Music

Diplo’s Greatest Hit In 2015 Has Nothing To Do With Music

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Your birthday always seems to feel like a total reset on your life. If it’s going poorly, maybe a new year can mean a new beginning; if things are going well, it can be the start to reach for new heights. In Diplo‘s case, when your year starts off with the entire world (rightfully) hating you for insulting the beloved Taylor Swift and Lorde, as it did in 2014, it pretty much amounts to a turd sandwich wrapped in a bow as a gift. Thankfully, 2015 was a much kinder year for Diplo, and much of it was due to his effort to try to be better. The DJ and superstar producer turns 37 Tuesday, and we felt it was necessary to try to chronicle why 2015 was possibly his biggest year to date.

There’s a certain dubious morality in music and in entertainment at large: If someone is good at their job, people will often overlook the bad things that they do. Diplo has said some bad things to people, many of them women; that is undeniably true and it’s important to remember that. But, if someone goes out of their way to right some of those wrongs, while not an obligation, it’s a good thing to take notice of that, too.

One of the more provocative and ornery musicians working today (a nice way of saying he’s been a sh*t-stirrer in the past), Diplo has spent most of his 2015 more mellowed out (he did have a second child a week after his previous birthday). He spoke to Billboard in April about how regretted his controlling and awful nature during his relationship, both working and romantic, with M.I.A. In Interview Magazine, he even said he wants to drop the name Diplo, explaining that it was to focus solely on Major Lazer, a project that has far more goodwill. Still, it seems like he wants to discard the baggage that he accrued from years of bad behavior in favor of something more positive.

Now, this year has not been without its dustups. In February, he had it out with a few internet artists for not properly attributing a GIF for promotional purposes and, in June, beefed with young EDM upstart Zedd. But for the most part, he’s actually tried to be fairly, ugh, diplomatic about these things, apologizing for both transgressions.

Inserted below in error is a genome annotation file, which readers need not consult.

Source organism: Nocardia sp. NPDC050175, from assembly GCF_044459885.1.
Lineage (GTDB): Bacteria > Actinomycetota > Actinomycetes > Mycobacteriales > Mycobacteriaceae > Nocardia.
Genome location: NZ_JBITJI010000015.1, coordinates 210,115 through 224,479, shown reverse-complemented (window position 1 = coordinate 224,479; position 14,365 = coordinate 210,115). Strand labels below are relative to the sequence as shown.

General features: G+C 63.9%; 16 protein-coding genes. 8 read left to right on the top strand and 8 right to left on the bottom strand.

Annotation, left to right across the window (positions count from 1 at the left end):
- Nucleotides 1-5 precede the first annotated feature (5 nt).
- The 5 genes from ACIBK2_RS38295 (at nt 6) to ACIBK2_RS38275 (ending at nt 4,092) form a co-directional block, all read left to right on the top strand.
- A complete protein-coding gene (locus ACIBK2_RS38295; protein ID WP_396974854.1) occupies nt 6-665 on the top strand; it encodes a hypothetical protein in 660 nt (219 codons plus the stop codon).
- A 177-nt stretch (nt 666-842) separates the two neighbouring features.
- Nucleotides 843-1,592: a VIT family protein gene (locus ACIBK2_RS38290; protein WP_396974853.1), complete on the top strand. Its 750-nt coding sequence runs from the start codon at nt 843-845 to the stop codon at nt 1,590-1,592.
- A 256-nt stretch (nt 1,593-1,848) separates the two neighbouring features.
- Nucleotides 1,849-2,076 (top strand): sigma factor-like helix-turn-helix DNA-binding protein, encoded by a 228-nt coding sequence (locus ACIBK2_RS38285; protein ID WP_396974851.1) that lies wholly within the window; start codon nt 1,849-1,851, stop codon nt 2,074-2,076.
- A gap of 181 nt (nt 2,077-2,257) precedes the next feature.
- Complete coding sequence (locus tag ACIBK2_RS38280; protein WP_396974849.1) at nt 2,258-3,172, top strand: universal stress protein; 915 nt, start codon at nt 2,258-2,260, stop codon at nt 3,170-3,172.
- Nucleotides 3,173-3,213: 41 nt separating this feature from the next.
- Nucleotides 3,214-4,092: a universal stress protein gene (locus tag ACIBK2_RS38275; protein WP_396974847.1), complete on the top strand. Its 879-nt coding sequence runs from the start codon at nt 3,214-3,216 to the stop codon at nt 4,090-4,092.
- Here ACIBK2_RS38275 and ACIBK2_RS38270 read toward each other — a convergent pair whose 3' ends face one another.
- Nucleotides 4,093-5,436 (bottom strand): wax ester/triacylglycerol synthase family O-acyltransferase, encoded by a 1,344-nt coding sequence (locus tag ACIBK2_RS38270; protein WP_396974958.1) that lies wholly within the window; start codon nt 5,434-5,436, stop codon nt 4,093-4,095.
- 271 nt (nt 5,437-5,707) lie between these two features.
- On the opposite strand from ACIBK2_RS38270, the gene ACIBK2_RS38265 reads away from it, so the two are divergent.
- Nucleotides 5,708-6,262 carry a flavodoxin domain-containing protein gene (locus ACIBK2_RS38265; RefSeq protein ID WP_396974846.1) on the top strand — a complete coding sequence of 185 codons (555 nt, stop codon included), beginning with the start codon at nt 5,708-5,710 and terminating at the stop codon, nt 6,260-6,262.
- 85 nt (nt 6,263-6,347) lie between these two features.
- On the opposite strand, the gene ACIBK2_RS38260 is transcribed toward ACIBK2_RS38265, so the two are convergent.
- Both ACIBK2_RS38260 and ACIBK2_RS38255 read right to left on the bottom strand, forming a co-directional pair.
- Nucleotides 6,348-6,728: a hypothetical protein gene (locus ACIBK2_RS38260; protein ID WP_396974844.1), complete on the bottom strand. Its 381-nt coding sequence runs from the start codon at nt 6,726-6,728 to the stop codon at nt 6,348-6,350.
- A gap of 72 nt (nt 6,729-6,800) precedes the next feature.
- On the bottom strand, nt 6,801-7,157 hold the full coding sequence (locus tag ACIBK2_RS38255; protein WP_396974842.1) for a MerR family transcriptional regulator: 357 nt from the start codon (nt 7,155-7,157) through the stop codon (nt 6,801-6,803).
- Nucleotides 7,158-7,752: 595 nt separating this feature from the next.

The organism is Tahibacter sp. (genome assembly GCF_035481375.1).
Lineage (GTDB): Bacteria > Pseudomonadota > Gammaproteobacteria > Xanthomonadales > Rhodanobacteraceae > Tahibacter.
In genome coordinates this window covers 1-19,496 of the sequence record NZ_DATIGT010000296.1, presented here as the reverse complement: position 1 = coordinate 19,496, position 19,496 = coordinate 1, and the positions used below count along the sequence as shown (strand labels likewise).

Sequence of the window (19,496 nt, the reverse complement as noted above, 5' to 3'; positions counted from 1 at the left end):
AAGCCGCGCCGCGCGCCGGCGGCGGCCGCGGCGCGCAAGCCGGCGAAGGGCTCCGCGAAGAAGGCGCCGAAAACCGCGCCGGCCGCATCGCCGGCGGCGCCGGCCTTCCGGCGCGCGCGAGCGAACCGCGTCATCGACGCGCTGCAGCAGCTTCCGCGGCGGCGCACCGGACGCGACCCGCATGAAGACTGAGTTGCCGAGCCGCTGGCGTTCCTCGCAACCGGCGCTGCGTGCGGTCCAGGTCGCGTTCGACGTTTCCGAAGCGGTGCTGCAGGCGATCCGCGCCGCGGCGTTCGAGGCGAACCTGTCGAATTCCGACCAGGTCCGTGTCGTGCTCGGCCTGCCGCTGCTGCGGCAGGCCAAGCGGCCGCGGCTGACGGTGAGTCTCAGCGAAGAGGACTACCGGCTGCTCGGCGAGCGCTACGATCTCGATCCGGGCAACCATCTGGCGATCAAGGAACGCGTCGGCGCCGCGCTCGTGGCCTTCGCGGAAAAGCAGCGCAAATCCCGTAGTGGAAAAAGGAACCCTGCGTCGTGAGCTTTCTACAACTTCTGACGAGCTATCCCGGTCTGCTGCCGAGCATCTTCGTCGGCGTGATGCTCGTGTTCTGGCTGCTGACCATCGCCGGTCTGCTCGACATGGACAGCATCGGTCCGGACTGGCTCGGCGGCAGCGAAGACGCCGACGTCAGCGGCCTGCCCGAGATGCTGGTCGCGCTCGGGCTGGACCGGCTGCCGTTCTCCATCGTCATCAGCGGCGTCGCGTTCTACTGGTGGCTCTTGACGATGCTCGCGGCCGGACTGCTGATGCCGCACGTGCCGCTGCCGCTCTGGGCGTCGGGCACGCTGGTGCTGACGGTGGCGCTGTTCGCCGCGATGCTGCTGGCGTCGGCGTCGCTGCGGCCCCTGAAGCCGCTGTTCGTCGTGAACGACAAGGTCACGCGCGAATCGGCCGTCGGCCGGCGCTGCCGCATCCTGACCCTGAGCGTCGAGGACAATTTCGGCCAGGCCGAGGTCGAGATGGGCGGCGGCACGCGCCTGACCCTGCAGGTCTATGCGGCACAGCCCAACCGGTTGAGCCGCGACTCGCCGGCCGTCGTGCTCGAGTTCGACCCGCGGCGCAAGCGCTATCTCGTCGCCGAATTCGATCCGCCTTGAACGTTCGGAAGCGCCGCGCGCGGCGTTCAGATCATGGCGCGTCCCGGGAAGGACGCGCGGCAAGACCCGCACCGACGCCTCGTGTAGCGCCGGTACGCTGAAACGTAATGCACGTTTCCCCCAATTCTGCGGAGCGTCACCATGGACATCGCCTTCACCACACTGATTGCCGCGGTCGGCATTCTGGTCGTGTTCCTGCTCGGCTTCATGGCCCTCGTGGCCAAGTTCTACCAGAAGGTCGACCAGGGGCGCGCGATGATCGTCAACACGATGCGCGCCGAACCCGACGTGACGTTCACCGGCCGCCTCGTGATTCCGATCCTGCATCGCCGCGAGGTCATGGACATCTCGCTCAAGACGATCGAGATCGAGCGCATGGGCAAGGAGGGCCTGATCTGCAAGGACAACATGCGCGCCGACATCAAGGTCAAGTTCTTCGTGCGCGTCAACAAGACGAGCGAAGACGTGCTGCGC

He also squashed his beef with Taylor Swift and Lorde and even captured a photo with the former at the Grammys, telling British GQ the exact reasoning for it.

“All I know is, don’t ever get into a feud with Taylor Swift. She has, like, 50 million people that will die for her. You can’t step into that arena. That was something I was never prepared for. … One of the biggest mistakes of my career was definitely f–king with her.”

Picking your battles is pretty sound advice for anyone, and it’s something you learn with time. Thankfully, in Diplo’s case, he’s both improving in both music and attitude. And ironically, he did it while elevating another fellow star with a bad reputation: Justin Bieber.

Working with Bieber before on 2012’s Believe and the criminally underrated digital mixtape Journals, the two joined forces for a third time earlier this year, producing one of their biggest hits to date respectively in “Where Are Ü Now.” According to their sitdown with the New York Times explaining the hit, Bieber was hesitant to work with Diplo and Skrillex. But a chance meeting got them in the studio together and now the rest is history. Diplo even has the self-awareness to admit they were both total jerks.

Combine the success that Diplo has had with Jack Ü with his explosive success with Major Lazer — both musically with Peace Is the Mission and “Lean On,” as well as an ’80s Saturday Morning Cartoon-style TV Show on FXX — and his 36th year undid a lot of the bad behavior of the previous, oh, decade?

No one is suggesting that Diplo has entirely turned over a new leaf. It’s actually very possible that tomorrow, he could revert back to what’s old and familiar by saying some foul sh*t about someone in a series of ill-advised tweets. But 36 was a great year, for once, for the DJ everyone seems to love to hate, and it’s possible that age 37 could be even better.

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